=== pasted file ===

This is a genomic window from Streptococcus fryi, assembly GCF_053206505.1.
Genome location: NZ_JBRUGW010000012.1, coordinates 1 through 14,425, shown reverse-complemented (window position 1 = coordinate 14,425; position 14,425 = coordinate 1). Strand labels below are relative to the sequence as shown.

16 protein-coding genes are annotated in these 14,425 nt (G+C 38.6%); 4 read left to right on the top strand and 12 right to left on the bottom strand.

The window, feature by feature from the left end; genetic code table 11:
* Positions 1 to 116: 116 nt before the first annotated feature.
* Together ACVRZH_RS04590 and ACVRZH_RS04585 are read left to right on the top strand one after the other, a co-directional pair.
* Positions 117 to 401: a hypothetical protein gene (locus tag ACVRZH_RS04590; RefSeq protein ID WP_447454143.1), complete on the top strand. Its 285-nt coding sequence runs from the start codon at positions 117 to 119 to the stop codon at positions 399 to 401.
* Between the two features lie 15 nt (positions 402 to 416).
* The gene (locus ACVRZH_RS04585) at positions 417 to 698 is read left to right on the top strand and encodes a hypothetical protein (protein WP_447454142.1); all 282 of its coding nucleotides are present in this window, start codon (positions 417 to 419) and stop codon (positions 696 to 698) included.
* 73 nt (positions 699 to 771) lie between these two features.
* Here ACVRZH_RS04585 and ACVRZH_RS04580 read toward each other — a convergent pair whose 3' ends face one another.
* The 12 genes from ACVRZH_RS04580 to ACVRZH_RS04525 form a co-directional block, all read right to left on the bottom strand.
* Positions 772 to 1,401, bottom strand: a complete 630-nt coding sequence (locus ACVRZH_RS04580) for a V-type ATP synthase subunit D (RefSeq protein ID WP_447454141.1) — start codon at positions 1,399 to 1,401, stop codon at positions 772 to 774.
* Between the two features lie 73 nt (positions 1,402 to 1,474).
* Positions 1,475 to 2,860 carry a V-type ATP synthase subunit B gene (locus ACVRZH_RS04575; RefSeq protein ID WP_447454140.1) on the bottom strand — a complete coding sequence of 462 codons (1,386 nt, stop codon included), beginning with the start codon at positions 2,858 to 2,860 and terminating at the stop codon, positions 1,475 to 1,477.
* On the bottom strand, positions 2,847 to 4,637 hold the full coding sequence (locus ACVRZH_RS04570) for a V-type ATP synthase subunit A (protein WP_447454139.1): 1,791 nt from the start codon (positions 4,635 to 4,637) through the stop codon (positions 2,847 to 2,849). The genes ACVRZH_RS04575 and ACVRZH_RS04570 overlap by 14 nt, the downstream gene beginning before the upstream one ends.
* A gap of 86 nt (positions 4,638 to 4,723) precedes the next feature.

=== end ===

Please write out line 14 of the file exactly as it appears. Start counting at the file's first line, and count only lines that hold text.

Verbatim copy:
* Between the two features lie 73 nt (positions 1,402 to 1,474).